Figure 5. The dependence on the applied DC coil current of the measured and the computed relative superheat above

the conventional AC only melting of the TiAl in the cold crucible

Figure 6. The computed temperature drop after the liquid metal collapse in the cold crucible when the AC power is

abruptly switched off

Figure 7. The instantaneous views of the computed liquid metal collapse in the cold crucible with and without the DC

magnetic field after the AC power is abruptly switched off

An additional interesting physical effect is observed when the AC power in the induction coil is switched off. Then

the magnetic confinement ceases and the metal collapses under the action of gravity. Without the DC magnetic field

(switched off simultaneously with the AC) the liquid collapses very fast, generating additional turbulence. The high

thermal losses at this stage are crucial for the retention of the acquired superheat before the metal fills into the casting

mould. However, if the DC magnetic field is left on during the collapse stage, then the magnetic damping considerably

slows down the downward motion as demonstrated in Figure 7. Because the damping acts directly on the velocity

component normal to the magnetic field direction, the most active interaction occurs at the bottom part of the flow

where the radial velocity is dominating. This leads to a considerable damping of the turbulence in the bottom part as

well. The overall result is manifested in the cooling curves shown in Figure 6. Finally the thermal losses balance out,

but with a considerable delay of about 5-6 seconds.

Conclusions

• The presence of the strong magnetic field (both DC and AC) leads to a considerable damping of the large scale

velocity field and the free surface stabilization in the magnetically suspended liquid metal in the cold crucible.

• The microscopic turbulent vortices are affected

1) by the magnetic damping directly at these scales, and

2) by the reduction of the turbulence generating terms depending on the macroscopic motion.

• The turbulent effective thermal diffusion is proportionally reduced in the presence of the strong magnetic field.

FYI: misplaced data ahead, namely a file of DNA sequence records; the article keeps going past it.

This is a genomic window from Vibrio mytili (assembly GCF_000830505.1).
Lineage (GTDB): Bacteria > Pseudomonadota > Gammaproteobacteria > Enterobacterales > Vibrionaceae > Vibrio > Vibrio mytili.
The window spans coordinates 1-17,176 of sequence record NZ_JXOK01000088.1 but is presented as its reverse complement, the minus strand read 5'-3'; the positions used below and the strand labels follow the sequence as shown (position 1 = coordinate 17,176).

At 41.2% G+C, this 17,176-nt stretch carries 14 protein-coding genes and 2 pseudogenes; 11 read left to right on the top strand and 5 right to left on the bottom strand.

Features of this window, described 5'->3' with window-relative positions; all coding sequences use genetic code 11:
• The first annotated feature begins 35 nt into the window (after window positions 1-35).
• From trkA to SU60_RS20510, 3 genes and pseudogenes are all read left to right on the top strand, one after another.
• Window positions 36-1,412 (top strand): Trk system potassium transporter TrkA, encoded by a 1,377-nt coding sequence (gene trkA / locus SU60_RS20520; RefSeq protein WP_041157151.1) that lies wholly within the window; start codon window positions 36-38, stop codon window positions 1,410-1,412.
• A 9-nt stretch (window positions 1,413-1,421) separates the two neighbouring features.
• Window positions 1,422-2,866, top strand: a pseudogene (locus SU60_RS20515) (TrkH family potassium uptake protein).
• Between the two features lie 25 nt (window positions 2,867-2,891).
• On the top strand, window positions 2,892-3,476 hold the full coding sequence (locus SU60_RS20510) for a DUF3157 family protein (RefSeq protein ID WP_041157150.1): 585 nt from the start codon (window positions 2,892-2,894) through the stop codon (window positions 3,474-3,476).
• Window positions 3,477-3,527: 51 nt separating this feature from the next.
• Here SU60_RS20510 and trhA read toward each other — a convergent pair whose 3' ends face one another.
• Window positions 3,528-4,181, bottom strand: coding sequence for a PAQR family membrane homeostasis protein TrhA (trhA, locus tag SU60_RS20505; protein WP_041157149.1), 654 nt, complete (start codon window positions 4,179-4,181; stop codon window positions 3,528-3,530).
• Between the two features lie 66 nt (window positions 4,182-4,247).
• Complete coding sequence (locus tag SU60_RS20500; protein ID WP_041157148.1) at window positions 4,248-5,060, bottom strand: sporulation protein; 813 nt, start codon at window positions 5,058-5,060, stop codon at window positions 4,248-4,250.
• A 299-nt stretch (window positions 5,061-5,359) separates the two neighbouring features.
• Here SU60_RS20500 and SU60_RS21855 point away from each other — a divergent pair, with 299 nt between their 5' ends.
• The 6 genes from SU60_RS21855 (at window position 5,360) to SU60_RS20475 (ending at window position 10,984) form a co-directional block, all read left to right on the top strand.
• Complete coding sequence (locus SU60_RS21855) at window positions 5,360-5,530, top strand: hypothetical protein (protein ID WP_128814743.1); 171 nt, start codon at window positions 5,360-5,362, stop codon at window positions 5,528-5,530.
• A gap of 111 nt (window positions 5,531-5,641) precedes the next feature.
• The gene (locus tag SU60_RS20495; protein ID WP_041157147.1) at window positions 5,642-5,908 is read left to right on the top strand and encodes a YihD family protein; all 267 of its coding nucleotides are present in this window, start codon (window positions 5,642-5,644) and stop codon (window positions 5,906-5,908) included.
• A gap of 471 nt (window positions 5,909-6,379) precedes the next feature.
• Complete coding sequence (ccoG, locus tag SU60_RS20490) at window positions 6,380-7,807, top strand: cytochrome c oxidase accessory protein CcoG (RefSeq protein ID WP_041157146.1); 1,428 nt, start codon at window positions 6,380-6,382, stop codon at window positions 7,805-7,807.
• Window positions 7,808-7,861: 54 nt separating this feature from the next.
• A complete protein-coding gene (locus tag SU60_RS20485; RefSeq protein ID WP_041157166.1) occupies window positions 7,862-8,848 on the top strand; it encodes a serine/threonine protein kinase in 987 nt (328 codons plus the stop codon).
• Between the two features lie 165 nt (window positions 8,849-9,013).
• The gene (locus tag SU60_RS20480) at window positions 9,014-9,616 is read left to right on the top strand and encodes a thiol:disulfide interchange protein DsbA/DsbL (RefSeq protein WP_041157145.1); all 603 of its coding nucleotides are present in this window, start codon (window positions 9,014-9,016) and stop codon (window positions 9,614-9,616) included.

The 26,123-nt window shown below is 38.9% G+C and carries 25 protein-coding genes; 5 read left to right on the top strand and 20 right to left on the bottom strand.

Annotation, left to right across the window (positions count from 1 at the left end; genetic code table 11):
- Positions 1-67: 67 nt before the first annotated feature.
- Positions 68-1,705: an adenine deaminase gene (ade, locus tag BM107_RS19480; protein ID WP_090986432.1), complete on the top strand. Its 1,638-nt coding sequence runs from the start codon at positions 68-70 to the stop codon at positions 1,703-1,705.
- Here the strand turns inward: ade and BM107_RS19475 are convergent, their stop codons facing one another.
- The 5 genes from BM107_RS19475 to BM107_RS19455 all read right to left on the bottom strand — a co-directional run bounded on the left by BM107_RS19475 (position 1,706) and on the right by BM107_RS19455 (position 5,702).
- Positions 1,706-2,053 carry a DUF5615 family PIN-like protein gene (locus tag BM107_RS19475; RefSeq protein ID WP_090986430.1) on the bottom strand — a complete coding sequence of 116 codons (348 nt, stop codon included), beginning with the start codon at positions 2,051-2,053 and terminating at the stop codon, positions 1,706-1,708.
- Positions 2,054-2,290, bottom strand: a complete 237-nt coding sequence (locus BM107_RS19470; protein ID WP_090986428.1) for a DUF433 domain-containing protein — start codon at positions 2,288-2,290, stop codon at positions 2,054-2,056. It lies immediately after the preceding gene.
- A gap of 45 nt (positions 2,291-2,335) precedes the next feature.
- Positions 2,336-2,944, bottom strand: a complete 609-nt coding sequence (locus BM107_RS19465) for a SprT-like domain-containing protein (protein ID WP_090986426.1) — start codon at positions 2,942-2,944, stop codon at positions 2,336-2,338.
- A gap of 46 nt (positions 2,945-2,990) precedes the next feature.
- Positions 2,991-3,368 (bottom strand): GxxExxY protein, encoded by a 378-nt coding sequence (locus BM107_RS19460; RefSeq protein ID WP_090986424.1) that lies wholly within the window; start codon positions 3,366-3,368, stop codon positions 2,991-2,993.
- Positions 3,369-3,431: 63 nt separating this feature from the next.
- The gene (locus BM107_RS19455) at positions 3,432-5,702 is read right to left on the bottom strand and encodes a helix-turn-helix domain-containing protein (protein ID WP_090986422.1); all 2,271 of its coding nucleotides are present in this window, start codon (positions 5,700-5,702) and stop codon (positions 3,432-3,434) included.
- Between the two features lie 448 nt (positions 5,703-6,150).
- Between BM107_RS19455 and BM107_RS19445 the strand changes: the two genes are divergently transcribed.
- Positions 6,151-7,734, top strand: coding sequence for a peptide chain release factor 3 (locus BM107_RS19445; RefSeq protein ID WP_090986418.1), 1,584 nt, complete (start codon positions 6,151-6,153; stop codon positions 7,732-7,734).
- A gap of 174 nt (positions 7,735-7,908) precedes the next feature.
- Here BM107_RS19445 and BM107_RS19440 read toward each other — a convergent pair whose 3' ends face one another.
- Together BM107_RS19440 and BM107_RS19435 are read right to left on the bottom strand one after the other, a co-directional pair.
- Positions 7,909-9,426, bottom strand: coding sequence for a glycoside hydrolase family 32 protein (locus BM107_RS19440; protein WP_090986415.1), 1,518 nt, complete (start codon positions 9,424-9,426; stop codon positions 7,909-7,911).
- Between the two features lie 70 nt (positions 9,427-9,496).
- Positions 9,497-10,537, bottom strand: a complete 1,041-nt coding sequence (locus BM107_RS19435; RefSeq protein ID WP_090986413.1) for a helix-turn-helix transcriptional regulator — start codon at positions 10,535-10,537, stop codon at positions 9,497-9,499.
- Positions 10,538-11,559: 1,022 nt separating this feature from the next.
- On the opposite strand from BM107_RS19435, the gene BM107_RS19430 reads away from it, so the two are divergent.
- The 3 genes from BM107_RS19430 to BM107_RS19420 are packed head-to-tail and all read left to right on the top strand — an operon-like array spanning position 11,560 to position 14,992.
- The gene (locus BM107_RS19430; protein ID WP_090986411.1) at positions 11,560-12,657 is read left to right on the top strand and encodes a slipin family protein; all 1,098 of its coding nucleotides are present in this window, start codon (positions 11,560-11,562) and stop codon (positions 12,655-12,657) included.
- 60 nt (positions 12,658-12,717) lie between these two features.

This affects the rate of the thermal losses at the water cooled boundaries in the cold crucible.

• The overall increase of the molten metal superheat is predicted by the numerical model and confirmed by the

direct temperature measurements.

References

[1] D. Jarvis, O. Minster, IMPRESS New industrial materials with the help of space research,

www.esa.int/esapub/onstation17/os17_chapter7.pdf

[2] T. Noda, Application of cast gamma TiAl for automobiles, Intermetallics, 6, 709-713 (1998).

[3] V.Bojarevics, R.A.Harding, K.Pericleous, and M.Wickins. The Development and Validation of a Numerical Model

of an Induction Skull Melting Furnace. Metall. Materials Tran. B, 2004, 35, 785-803.

[4] V. Bojarevics and K. Pericleous, Modelling Induction Skull Melting Design Modifications, Proc. 2003 Int. Symp.

On Liquid Metal Processing and Casting. Eds. P. Lee, A. Mitchell, J-P. Bellot and A. Jardy, Nancy (France),

American Vacuum Society, 183-192 (2003).

[5] R. A. Harding, M.Wickins, G. Keough, K. Pericleous and V. Bojarevics, The Use of Combined DC and AC Fields

to Increase Superheat in an Induction Skull Melting Furnace, Int. Symp. Liquid Metal Processing and Casting,

Santa Fe, New Mexico, Sept 2005

[6] R. J. Roberts, G.A. Keough, U.S. Patent 20050175063.

[7] J.H. Mortimer, U.S. Patent 5,003,551.

[8] D.C. Wilcox, Turbulence Modeling for CFD, 2

nd

ed., DCW Industries, California (1998).

[9] O. Widlund. Modelling of magnetohydrodynamic turbulence. Ph.D. Thesis, Royal Institute of Technology,

Stockholm, Sweden, ISSN 0348-467X (2000).

[10] O. Widlund. Draft of K- - closure for modeling of MHD turbulence (unpublished manuscript, 2002).